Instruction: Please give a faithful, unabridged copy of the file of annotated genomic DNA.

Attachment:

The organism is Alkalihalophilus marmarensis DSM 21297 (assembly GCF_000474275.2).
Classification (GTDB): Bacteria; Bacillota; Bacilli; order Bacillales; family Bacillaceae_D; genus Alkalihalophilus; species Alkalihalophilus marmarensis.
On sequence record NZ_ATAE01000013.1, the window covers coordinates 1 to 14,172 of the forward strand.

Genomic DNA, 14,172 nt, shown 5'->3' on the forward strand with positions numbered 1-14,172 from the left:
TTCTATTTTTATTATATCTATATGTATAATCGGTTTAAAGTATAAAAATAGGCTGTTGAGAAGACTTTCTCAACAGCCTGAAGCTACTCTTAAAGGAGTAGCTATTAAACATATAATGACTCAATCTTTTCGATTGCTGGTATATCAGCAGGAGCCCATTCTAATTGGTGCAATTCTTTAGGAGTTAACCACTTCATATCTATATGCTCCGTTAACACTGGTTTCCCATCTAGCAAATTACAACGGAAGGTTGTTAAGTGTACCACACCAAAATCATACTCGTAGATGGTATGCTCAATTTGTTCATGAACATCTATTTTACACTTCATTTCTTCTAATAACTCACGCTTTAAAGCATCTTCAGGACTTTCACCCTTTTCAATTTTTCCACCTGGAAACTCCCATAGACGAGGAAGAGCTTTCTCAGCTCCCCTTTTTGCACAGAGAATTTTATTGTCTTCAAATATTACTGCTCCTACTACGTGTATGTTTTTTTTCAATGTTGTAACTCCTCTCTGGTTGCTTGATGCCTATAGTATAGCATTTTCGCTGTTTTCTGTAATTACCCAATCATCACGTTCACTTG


The organism is Alkalihalophilus marmarensis DSM 21297 (assembly GCF_000474275.2).
Classification (GTDB): Bacteria; Bacillota; Bacilli; order Bacillales; family Bacillaceae_D; genus Alkalihalophilus; species Alkalihalophilus marmarensis.
On sequence record NZ_ATAE01000013.1, the window covers coordinates 1 to 14,172 of the forward strand.

Genomic DNA, 14,172 nt, shown 5'->3' on the forward strand with positions numbered 1-14,172 from the left:
TTCTATTTTTATTATATCTATATGTATAATCGGTTTAAAGTATAAAAATAGGCTGTTGAGAAGACTTTCTCAACAGCCTGAAGCTACTCTTAAAGGAGTAGCTATTAAACATATAATGACTCAATCTTTTCGATTGCTGGTATATCAGCAGGAGCCCATTCTAATTGGTGCAATTCTTTAGGAGTTAACCACTTCATATCTATATGCTCCGTTAACACTGGTTTCCCATCTAGCAAATTACAACGGAAGGTTGTTAAGTGTACCACACCAAAATCATACTCGTAGATGGTATGCTCAATTTGTTCATGAACATCTATTTTACACTTCATTTCTTCTAATAACTCACGCTTTAAAGCATCTTCAGGACTTTCACCCTTTTCAATTTTTCCACCTGGAAACTCCCATAGACGAGGAAGAGCTTTCTCAGCTCCCCTTTTTGCACAGAGAATTTTATTGTCTTCAAATATTACTGCTCCTACTACGTGTATGTTTTTTTTCAATGTTGTAACTCCTCTCTGGTTGCTTGATGCCTATAGTATAGCATTTTCGCTGTTTTCTGTAATTACCCAATCATCACGTTCACTTG